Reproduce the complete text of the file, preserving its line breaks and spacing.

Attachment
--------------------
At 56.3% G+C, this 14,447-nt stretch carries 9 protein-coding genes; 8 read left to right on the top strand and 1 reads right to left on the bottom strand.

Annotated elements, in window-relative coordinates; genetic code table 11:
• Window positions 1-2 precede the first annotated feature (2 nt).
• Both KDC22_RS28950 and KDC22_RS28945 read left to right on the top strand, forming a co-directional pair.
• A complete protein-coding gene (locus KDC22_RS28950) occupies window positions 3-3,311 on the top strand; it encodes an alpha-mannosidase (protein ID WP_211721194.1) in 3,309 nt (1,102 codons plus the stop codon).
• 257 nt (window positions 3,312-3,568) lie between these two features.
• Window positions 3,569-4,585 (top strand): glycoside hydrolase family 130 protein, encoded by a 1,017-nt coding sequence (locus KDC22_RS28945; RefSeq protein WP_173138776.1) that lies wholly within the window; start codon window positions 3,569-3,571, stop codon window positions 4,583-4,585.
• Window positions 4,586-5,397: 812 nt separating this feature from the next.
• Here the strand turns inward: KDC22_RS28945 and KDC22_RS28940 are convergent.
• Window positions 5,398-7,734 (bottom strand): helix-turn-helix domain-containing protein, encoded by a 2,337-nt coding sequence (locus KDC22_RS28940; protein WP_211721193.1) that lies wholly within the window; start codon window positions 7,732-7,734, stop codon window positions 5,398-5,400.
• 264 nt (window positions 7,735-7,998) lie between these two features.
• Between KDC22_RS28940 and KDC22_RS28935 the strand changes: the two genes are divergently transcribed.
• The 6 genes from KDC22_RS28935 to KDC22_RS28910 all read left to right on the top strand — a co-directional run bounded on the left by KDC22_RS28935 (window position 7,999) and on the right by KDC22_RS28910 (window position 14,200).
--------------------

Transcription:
At 56.3% G+C, this 14,447-nt stretch carries 9 protein-coding genes; 8 read left to right on the top strand and 1 reads right to left on the bottom strand.

Annotated elements, in window-relative coordinates; genetic code table 11:
• Window positions 1-2 precede the first annotated feature (2 nt).
• Both KDC22_RS28950 and KDC22_RS28945 read left to right on the top strand, forming a co-directional pair.
• A complete protein-coding gene (locus KDC22_RS28950) occupies window positions 3-3,311 on the top strand; it encodes an alpha-mannosidase (protein ID WP_211721194.1) in 3,309 nt (1,102 codons plus the stop codon).
• 257 nt (window positions 3,312-3,568) lie between these two features.
• Window positions 3,569-4,585 (top strand): glycoside hydrolase family 130 protein, encoded by a 1,017-nt coding sequence (locus KDC22_RS28945; RefSeq protein WP_173138776.1) that lies wholly within the window; start codon window positions 3,569-3,571, stop codon window positions 4,583-4,585.
• Window positions 4,586-5,397: 812 nt separating this feature from the next.
• Here the strand turns inward: KDC22_RS28945 and KDC22_RS28940 are convergent.
• Window positions 5,398-7,734 (bottom strand): helix-turn-helix domain-containing protein, encoded by a 2,337-nt coding sequence (locus KDC22_RS28940; protein WP_211721193.1) that lies wholly within the window; start codon window positions 7,732-7,734, stop codon window positions 5,398-5,400.
• 264 nt (window positions 7,735-7,998) lie between these two features.
• Between KDC22_RS28940 and KDC22_RS28935 the strand changes: the two genes are divergently transcribed.
• The 6 genes from KDC22_RS28935 to KDC22_RS28910 all read left to right on the top strand — a co-directional run bounded on the left by KDC22_RS28935 (window position 7,999) and on the right by KDC22_RS28910 (window position 14,200).